Some reflections on where the industry goes next as the outcomes of the first Business Events Leaders’ Summit in Scotland start to filter through

The business events industry in Scotland must ensure that political leaders truly grasp the real value of business events to the economy, the first strategy forum for the industry in Scotland has heard.

More than 120 delegates at the inaugural Business Events Leaders’ Summit in Glasgow on March 21 repeatedly heard the term ‘getting it’ as a reflection of the challenging job the MICE sector faces to explain so-called ‘beyond tourism’ benefits to policy leaders and business.

Although there is now a widespread recognition at senior levels within the Meetings, Incentives, Conferences & Exhibitions (MICE) industry – through initiatives such as the ‘Iceberg project’ supported by the Joint Meetings Industry Council (JMIC), and Incredible Impacts, a programme delivered by the International Congress and Convention Association (ICCA) and BestCities – that short-term economic impacts from business events are merely the tip of that iceberg, the sector must do more to communicate this message to government and business, the Summit heard.

In the final session of #BELS18 – the Business Events Debate – at the Scottish Event Campus (SEC), these challenges were explored in depth by some of the leading business events practioners in the UK. Tracy Halliwell MBE, who has helped develop a much more cross government and sectors approach at London & Partners, the capital’s convention bureau, was joined by Head of Business Events at VisitBritain, Kerrin MacPhie, Neil Brownlee, Head of Business Events at VisitScotland, Paul McCafferty, Head of Tourism at Scottish Enterprise, and Carina Bauer, Chief Executive of IMEX Group, which stages the world’s largest MICE trade shows in Frankfurt and Las Vegas.

All of the panellists agreed the industry must continually prove its worth to politicians, who frequently rotate, in order to stay relevant, obtain funding to help run and attract business events to the country and also to demonstrate that business events are about long-term economic and social change as well as a tool to lever inward investment, supporting wider economic aims to stimulate key sectors. A long-term benefit of hosting a business event might include a new breakthrough in medical research or the development of a cure, which might be traced back to a particular conference or meeting. Such measures go ‘beyond’ the traditional way of evaluating the impact of business events, which focuses on the spend in pounds or dollars on hotels, restaurants and the related visitor economy, and can best be told through good ‘storytelling’ – which can have a more meaningful impact and better recall than a statistic.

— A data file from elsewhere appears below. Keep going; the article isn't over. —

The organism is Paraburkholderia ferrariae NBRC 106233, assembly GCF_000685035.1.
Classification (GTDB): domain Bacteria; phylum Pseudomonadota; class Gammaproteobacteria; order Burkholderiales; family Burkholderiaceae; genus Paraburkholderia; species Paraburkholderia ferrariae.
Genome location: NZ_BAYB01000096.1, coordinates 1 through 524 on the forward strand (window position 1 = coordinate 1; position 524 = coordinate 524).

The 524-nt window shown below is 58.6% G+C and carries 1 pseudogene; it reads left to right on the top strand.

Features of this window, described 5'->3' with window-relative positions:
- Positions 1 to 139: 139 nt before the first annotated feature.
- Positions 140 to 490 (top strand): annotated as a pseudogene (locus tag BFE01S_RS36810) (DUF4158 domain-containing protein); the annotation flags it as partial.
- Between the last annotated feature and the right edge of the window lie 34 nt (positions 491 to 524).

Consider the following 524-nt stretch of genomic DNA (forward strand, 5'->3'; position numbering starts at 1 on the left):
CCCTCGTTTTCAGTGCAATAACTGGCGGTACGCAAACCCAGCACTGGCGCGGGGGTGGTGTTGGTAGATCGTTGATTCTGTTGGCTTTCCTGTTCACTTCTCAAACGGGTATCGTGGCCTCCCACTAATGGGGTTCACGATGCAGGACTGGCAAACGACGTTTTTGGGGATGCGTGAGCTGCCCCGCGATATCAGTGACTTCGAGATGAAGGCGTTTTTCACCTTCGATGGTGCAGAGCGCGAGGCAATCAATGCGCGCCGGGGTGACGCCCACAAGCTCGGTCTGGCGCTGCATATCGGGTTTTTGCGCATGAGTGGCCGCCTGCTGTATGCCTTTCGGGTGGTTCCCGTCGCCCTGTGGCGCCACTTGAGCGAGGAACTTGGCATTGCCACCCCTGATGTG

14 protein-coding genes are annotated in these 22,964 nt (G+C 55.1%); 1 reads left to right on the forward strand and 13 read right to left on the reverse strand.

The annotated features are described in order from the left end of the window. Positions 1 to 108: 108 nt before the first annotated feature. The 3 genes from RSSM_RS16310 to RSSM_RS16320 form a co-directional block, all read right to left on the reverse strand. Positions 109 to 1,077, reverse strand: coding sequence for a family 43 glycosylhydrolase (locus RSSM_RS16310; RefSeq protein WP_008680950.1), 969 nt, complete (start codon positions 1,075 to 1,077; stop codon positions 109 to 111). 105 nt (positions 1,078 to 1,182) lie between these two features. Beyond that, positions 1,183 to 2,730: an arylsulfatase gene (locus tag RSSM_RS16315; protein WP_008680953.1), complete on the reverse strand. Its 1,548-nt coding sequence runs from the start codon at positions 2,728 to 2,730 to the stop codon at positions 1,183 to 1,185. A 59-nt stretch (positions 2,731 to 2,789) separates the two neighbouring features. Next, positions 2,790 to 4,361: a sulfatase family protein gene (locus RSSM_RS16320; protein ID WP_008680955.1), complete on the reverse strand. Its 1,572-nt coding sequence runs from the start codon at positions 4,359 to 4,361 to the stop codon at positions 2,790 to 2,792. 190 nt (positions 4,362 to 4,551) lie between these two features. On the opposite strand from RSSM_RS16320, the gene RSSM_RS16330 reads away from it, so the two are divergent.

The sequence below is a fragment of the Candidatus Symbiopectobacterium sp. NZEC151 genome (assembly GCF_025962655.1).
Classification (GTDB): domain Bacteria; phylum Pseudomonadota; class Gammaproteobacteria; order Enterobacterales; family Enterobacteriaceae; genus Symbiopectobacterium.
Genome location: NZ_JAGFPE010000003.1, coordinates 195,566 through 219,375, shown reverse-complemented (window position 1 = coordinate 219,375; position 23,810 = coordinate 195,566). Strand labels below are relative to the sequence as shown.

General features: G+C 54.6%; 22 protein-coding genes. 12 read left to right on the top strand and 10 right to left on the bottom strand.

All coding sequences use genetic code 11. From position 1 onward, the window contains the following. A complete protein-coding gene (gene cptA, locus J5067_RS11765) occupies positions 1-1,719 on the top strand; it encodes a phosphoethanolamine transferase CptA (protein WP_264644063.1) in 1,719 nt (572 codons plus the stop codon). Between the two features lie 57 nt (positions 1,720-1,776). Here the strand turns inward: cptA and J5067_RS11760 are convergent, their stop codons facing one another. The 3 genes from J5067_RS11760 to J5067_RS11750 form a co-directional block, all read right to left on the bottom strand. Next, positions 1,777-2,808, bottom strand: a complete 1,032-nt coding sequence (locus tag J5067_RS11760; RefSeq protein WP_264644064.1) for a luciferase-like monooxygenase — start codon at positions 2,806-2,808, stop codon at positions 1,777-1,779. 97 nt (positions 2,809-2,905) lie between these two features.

But one of the major stumbling blocks for the industry is to try and clearly communicate its higher purpose to government, its own industry and the wider business community, as Carina Bauer, CEO of IMEX Group, told 120 delegates at the event.

“It’s really difficult and that’s the point, because they [politicians] get it but not quite enough yet,” she said.

“But if you look around, quite a lot of people in the industry don’t get it yet and what we’re talking about is quite difficult conceptually; it’s a very high-level strategic approach to events and if you talk to a lot of meetings planners in corporations and planners in agencies and maybe a sales manager in a small hotel they’re not really thinking about this. And so I think until we really find a way to tell those stories throughout the industry, as well – because at the end of the day there are a lot of people in this industry and we really need to be able to drive those stories through for people to understand it in a very simple way.

She added: “It will make it easier in the end for politicians to get it and maybe it will make it easier for organisers of events like this and events like ours to attract the politicians in because at the end of the day if they hear these discussions it will make a difference.”

Kerrin MacPhie, Head of Business Events at VisitBritain, added: “I think the longer term gain from business events and the role that I play as Head of Business Events at VisitBritain is to actually support the whole industrial strategy that Britain has about increasing productivity, innovation and skills around really key sectors that will help to grow and develop our economy across the UK. Business events can really focus on those key sectors so they can help to drive interest, spread global knowledge and actually help on the inward investment and economic front as well. Business events as a sector can really support the sectors that government are focusing on for growth; we can be out there really pushing Britain’s reputation as a global destination to hold fantastic events across the UK and actually in turn support those sectors that we need to grow for greater development in the future.”

EventsBase will produce a detailed outcomes report for the Summer issue of its magazine and will be announcing some important #BELS18 news soon.